The Truth About Denial


Many believe that if an addict does not admit to having a problem, he does not know he has a problem. We are taught to see this as a lack of self-awareness on the part of the addict. I can assure you, it is not. It’s simpler than that.

For example, if your loved one told you he went to the library last night when really, he was at a bar drinking, does that mean he isn’t aware he was at a bar drinking? Of course not—he’s lying.

People talk about addicts as being “in denial,” as if it’s some sort of box or mental condition of self-inflicted blindness. Denial is not complex psychology. In actuality, it’s more two-dimensional: on one side is the truth and on the other is a lie—or many.

Denial is lying plain and simple, either because the person doesn’t want to get caught, expose himself or is ashamed, angry, guilt-ridden or distrustful. Admitting one is powerless over drugs or alcohol, for example, is, for many, a necessary first step to recovery, but nowhere is admitting this to one’s family necessary, except in some literature and discussions about interventions where the idea is, in my opinion, misinterpreted and misplaced.

Simply because your addict doesn’t admit it to you does not mean he isn’t aware he has a problem. Just because he tells you he does not want help, does not mean he does not want help.

In other words, if your addict is in denial when he arrives at Narconon, fine. This is part and parcel to the overall condition the person is in, and part of what any quality program like Narconon is designed to address. If he tells you he’s willing to address his opiate addiction but plans to smoke pot for the rest of his life, fine. Again, this is something Narconon will address. If he tells you that you’re the one with the problem and the only reason he’s going to Narconon is to make you happy, smile and tell him, fine. Great, as long as he goes.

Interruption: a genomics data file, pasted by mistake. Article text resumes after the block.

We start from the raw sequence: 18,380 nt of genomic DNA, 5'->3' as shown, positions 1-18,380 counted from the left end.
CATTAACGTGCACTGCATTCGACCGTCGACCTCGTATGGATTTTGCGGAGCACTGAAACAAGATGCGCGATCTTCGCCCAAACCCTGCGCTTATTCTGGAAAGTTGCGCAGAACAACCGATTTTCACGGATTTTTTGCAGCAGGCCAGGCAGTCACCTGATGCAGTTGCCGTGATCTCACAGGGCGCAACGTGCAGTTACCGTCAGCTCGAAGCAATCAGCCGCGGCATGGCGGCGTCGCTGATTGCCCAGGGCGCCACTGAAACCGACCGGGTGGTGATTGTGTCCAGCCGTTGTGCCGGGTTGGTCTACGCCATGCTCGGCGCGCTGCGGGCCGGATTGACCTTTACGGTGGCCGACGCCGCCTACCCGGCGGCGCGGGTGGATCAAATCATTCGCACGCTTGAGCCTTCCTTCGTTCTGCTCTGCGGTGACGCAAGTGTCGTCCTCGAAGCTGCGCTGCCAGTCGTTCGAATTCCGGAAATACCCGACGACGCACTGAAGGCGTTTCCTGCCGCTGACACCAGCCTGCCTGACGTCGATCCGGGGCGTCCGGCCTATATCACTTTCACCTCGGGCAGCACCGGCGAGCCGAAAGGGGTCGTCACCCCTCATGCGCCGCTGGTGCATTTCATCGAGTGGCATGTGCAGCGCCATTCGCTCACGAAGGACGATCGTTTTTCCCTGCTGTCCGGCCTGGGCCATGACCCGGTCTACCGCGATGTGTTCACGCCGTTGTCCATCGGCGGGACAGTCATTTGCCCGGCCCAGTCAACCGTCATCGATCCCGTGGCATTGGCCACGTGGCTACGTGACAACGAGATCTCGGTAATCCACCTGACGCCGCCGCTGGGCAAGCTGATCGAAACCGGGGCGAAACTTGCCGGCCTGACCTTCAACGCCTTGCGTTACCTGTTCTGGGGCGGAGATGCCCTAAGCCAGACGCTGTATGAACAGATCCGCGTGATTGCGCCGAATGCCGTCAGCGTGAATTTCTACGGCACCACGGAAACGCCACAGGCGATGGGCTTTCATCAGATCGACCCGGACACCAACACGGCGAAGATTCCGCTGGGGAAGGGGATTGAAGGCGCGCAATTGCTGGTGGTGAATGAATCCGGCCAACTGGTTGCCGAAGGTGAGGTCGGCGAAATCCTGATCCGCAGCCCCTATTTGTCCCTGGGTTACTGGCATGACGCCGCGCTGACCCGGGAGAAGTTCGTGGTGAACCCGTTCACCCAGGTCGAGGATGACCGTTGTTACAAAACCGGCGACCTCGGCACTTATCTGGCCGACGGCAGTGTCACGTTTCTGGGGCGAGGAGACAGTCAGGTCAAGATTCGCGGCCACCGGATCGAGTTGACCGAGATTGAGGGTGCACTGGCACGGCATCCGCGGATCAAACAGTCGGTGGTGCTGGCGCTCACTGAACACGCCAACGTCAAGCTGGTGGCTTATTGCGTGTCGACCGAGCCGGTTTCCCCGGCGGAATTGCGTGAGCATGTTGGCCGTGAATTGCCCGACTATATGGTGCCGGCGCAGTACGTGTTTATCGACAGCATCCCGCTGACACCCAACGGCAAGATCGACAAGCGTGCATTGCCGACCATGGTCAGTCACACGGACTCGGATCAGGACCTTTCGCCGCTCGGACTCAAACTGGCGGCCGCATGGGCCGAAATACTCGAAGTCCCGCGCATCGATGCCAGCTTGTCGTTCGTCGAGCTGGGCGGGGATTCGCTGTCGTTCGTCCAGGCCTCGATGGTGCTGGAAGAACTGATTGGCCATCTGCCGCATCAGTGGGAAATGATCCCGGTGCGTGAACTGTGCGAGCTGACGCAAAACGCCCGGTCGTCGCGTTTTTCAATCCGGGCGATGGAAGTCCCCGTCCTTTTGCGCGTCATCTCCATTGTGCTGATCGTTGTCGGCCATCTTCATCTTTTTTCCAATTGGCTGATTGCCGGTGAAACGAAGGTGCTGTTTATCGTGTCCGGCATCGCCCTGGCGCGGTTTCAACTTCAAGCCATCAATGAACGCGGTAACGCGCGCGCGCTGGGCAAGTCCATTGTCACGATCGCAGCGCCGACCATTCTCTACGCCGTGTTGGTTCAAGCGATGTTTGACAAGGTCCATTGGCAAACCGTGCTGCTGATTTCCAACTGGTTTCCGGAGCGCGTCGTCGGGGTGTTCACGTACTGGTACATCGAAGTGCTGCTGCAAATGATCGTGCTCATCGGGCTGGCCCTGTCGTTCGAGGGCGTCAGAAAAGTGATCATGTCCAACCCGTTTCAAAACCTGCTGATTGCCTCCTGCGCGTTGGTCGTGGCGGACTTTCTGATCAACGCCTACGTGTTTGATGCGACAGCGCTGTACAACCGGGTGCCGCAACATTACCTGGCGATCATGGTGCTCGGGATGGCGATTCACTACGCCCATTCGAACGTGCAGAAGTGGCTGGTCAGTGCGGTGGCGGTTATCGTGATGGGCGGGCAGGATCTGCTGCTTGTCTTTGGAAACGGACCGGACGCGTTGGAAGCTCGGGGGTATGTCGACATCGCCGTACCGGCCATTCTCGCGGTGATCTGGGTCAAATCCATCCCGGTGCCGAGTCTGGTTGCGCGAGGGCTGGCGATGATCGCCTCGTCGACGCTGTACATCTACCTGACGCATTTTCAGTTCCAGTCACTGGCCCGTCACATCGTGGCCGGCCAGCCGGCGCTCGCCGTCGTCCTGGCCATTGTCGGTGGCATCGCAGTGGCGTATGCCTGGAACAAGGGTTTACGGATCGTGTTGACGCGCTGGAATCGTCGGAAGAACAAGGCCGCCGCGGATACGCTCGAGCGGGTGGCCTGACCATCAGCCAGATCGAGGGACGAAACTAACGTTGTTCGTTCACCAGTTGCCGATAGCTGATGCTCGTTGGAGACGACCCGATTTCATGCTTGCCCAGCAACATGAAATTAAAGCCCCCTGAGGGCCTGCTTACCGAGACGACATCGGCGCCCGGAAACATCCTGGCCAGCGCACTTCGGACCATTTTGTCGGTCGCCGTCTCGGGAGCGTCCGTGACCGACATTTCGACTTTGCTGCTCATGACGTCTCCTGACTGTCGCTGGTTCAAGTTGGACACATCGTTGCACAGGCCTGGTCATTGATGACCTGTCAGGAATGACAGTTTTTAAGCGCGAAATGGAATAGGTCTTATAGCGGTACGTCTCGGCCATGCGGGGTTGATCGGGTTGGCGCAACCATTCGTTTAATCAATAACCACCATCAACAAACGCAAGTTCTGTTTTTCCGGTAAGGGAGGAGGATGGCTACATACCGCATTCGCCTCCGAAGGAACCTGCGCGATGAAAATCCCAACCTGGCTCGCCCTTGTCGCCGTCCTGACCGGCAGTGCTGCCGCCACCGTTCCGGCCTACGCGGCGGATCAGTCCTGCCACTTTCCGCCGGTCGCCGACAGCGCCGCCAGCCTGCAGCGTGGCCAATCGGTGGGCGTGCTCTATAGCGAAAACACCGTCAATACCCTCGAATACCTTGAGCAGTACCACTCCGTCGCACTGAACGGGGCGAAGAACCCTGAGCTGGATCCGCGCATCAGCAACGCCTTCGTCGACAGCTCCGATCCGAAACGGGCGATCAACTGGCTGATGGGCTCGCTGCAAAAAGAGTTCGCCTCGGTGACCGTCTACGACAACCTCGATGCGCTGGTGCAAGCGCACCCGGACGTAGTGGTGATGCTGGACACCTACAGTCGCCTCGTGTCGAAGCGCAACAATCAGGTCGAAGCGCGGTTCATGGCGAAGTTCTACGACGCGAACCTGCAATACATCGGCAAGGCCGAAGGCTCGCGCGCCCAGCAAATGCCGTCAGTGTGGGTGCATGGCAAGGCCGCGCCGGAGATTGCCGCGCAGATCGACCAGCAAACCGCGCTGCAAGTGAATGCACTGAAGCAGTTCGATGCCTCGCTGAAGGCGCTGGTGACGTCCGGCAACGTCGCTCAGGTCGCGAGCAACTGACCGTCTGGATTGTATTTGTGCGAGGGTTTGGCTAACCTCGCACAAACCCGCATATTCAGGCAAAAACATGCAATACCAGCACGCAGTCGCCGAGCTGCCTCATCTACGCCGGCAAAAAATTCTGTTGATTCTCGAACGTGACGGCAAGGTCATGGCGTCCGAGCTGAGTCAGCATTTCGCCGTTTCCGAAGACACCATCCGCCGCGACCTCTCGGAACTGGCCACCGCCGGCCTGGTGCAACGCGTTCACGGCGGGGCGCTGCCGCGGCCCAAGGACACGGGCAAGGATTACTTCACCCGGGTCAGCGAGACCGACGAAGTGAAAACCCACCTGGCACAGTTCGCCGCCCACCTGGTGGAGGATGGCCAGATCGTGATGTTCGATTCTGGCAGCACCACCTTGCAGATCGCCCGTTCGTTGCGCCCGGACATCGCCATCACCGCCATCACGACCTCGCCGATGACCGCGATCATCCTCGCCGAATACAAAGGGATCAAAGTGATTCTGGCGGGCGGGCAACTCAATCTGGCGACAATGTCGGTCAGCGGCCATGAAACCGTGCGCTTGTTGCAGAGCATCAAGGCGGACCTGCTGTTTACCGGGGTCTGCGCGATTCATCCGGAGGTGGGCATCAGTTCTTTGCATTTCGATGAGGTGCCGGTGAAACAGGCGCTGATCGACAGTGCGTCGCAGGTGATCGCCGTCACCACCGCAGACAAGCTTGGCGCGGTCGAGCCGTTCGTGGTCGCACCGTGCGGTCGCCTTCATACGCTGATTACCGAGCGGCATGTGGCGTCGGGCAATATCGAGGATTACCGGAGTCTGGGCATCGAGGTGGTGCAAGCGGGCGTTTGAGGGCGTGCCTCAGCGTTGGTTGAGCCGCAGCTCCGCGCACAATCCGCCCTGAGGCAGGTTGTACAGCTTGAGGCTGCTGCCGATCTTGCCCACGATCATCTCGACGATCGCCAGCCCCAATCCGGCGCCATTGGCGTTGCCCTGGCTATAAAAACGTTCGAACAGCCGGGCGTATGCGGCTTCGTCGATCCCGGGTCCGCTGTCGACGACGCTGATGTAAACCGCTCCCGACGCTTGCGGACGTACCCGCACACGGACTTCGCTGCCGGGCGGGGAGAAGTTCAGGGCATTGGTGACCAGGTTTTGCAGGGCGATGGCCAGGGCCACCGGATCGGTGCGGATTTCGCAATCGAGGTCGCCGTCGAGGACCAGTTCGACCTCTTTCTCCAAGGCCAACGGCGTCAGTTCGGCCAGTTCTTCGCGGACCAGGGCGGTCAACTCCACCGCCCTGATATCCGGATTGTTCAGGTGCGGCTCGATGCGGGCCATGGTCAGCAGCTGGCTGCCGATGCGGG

In the world of recovery, some of the best success stories come from very unlikely beginnings.

The purpose of any good treatment program is at some point, to move the addict from seeing himself as a victim, to a condition of responsibility. As long as he makes it to a program where he can begin this process and come back to life, make new friends and have some wins, nothing else matters. The only thing that matters is to get your addict to arrive, and to start!

Do not make the mistake of trying to resolve the condition itself during an intervention.

For example, I got a young man into treatment after months of his bellowing against it. All the way to the program he denied his condition was as bad as his family said it was and certainly not bad enough to justify treatment. He insisted his family was wrong and said the only reason he agreed to try was because he had nowhere else to go. Upon arrival, he called home and cursed his family, swearing never to speak to them again and predicting someday they would see just how wrong they were. Two weeks later, after going through withdrawal from several years of opiate use, he told his detox supervisor he was happy to finally be on the road to recovery and forever grateful for whatever his family did to get him there.

This is not an exceptional case. It happened to me and it happens all the time.

In the world of recovery, some of the best success stories come from very unlikely beginnings.

Big picture realizations can and will occur after your addict is at the Narconon program, once he’s off the drugs and alcohol and beginning to get control of his life again. The important thing is that the addict eventually realizes these things for himself, not that he confesses them to his family.


Guest Author